DOWNTOWN: One of the most controversial medical procedures Planned Parenthood performs is abortions. By some estimates, on a national basis, 10-15 percent of the annual revenue of Planned Parenthood is spent on abortions. How many are performed in Michigan, especially in southeastern Michigan, each year?

LAMERAND:
Of our 17 affiliates, four perform abortions. Less than 3 percent of our visits have anything to do with abortion services. It's around 3,000.

DOWNTOWN: Where does your funding come from? How large of a budget does the south Michigan service area operate with on an annual basis?

LAMERAND:
Our funding comes from patient fees, grants of various natures, and donations. Our budget is about $14.5 million.

Downtown: How concerned are you about efforts at defunding Planned Parenthood, both on the national and state levels? How would these revenues be replaced?

LAMERAND:
Incredibly concerned. I've been involved with Planned Parenthood for 27.5 years, and the opposition to Planned Parenthood is unprecedented. I think the characterization of a war on women is not an overstatement. We really have come to a place where we're debating not only if abortion is appropriate; good thinking people can disagree about that, but it is a legal procedure in this country, but beyond that we're debating whether or not women should have access to contraception at all. There are bills all over the place that would ban contraception in the Personhood Bill. We have a person on the national stage in Rick Santorum saying he thinks it would be appropriate for states to outlaw contraception. I think we're in a place where the damage would really be extreme. Nearly 80 percent of Americans support funding for Planned Parenthood, and 98 percent of women use birth control at some point in their childbearing years. To paint this as a trivial or fringe issue is incredibly shortsighted.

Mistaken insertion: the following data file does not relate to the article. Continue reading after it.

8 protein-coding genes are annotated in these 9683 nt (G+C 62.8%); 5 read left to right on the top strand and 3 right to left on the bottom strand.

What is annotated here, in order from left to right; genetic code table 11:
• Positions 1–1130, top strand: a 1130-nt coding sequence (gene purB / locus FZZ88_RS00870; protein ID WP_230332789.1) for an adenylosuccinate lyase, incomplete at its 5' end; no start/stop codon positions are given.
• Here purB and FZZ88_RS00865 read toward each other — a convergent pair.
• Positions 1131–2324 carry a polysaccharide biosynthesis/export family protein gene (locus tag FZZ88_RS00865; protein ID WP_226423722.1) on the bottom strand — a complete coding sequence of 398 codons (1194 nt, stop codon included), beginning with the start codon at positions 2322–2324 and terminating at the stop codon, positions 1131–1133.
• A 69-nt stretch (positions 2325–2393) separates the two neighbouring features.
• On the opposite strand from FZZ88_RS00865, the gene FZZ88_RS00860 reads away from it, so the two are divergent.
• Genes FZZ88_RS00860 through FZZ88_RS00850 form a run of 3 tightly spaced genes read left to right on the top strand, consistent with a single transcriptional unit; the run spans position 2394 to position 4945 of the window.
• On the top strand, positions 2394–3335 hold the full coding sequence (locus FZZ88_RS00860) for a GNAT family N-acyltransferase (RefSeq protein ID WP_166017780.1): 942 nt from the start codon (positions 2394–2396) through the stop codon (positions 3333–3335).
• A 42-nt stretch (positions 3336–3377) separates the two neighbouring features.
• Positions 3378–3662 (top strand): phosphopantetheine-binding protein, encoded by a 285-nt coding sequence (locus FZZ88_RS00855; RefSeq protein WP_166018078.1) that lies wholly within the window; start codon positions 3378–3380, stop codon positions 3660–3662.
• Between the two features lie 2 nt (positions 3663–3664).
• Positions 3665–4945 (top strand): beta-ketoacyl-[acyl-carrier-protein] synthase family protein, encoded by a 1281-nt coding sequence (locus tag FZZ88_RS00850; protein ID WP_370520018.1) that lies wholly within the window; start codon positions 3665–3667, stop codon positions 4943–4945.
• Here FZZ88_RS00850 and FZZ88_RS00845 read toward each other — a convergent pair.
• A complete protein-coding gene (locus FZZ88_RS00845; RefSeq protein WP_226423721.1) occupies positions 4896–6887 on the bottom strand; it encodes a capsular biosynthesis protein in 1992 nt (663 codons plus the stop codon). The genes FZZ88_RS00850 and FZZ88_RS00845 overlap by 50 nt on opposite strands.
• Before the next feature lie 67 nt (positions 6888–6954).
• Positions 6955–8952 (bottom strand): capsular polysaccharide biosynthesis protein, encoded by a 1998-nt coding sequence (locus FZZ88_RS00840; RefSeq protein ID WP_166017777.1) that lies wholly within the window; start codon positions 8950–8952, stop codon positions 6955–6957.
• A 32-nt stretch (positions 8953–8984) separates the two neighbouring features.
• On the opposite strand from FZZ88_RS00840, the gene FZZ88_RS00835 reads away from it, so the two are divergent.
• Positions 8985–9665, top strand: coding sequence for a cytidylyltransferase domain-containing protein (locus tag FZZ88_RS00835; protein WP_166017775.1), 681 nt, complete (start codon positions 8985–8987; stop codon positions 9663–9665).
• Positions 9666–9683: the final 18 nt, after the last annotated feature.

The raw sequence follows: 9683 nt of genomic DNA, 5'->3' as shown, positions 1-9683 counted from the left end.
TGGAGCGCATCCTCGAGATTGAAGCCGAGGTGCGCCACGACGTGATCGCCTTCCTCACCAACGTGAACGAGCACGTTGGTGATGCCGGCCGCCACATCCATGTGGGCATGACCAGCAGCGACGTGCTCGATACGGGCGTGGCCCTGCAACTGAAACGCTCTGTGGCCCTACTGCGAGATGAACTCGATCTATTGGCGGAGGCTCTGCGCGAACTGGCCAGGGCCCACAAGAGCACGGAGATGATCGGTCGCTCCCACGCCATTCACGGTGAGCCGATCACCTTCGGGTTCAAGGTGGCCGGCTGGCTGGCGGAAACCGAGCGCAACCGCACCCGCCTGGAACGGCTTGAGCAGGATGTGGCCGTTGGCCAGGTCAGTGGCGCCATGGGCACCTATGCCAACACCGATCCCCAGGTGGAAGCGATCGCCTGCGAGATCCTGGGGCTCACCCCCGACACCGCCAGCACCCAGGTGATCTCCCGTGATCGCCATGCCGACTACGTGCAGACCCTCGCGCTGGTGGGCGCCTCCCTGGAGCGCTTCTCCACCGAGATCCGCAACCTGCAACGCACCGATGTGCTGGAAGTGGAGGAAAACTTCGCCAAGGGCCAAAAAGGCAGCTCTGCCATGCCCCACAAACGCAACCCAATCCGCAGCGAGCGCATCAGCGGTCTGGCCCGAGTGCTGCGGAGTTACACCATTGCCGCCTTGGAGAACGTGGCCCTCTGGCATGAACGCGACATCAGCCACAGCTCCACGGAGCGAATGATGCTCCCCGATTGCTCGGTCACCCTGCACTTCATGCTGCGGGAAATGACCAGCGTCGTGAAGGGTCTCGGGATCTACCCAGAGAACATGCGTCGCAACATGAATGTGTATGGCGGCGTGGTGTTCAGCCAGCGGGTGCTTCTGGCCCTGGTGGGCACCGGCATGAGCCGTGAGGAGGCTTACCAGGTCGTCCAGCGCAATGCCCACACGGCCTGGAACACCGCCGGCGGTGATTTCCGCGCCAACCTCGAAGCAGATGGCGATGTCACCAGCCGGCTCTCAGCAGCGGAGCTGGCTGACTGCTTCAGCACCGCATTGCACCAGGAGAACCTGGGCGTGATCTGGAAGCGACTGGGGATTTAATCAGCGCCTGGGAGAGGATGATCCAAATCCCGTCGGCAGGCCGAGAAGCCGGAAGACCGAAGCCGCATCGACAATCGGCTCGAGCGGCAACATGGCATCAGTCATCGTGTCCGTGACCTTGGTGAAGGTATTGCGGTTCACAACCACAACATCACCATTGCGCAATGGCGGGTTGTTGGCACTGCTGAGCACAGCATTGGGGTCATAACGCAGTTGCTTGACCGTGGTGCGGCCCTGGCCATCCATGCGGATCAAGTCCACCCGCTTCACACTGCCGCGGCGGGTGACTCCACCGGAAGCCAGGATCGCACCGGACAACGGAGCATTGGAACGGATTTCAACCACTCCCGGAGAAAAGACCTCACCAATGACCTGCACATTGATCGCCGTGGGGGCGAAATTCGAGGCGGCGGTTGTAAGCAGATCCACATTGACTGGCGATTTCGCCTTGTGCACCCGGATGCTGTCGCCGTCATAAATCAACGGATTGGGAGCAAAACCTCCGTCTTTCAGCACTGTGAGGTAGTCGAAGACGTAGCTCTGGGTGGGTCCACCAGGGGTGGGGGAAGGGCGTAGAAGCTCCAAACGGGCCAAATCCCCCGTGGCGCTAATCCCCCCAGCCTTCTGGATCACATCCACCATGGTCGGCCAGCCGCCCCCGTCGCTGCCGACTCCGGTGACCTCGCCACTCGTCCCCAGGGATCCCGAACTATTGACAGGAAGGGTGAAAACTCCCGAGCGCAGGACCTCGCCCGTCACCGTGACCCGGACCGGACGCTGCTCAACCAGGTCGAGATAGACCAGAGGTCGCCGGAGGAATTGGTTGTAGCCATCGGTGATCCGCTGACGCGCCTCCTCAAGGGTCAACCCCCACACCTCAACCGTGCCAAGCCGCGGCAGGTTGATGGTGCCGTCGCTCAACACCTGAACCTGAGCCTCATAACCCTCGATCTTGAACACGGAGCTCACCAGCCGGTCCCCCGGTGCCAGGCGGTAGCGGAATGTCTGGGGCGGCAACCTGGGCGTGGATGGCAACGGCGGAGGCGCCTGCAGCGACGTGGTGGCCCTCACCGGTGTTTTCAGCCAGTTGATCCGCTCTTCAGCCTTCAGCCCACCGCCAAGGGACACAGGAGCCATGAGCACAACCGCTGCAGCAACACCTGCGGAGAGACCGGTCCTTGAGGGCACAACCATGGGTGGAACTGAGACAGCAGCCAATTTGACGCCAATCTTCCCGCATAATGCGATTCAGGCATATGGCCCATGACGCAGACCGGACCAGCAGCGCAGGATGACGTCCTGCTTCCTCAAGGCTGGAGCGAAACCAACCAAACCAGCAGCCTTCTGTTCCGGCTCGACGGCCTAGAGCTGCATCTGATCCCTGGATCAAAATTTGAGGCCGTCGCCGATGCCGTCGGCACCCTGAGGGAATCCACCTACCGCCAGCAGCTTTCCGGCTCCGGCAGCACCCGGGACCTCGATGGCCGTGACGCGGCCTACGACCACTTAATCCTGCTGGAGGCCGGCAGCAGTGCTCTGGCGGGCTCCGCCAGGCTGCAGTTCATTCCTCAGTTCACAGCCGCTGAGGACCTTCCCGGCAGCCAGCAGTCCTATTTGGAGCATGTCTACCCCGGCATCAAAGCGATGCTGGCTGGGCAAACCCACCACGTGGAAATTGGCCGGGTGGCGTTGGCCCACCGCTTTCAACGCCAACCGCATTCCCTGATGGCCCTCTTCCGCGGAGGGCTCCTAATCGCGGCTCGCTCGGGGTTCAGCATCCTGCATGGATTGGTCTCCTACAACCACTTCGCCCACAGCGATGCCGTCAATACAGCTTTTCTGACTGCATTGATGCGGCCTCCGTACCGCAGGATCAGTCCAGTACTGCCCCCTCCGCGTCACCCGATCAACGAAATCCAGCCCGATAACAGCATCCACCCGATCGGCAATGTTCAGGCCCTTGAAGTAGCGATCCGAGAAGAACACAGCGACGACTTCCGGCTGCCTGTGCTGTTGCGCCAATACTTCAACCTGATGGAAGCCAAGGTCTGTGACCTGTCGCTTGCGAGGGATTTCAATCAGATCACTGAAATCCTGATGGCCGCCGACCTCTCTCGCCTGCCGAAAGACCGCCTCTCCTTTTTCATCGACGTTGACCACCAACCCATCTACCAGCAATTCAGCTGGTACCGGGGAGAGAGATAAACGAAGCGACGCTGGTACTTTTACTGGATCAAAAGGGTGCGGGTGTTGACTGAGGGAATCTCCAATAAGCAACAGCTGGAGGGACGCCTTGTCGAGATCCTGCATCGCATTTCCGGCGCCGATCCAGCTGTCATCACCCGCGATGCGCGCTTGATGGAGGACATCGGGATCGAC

Planned Parenthood would not exist as we know it now. It's not really us that would get defunded. We're but the conduit for women to get the health care they need. Who really gets defunded is in our direct service area, over 70,000 people who would not have access to health care in another way. Over 70 percent of our patients only get health care because of a sliding fee scale. The notion that other providers would pick up the slack is absurd.

DOWNTOWN: I understand that Planned Parenthood has received federal funding since 1970, when President Richard Nixon, a Republican, signed into law the Family Planning and Services and Population Research Act, amending the Public Health Service Act. Title X of that law provides funding for family planning services, including contraception and family planning information. Nixon is quoted as saying Title X funding is based on the premise that "no American woman should be denied family planning assistance because of her economic condition." For many years, the law enjoyed bipartisan support from liberals who saw contraception access as increasing families' control over their lives, and conservatives who saw it as a way to keep people off of welfare. Recently there has been a reversal, with attacks on contraceptives and on women's use of them. Why do you think there has been such a change in perception or rhetoric on the topic of contraception, 50 years after the "pill" came about?

LAMERAND: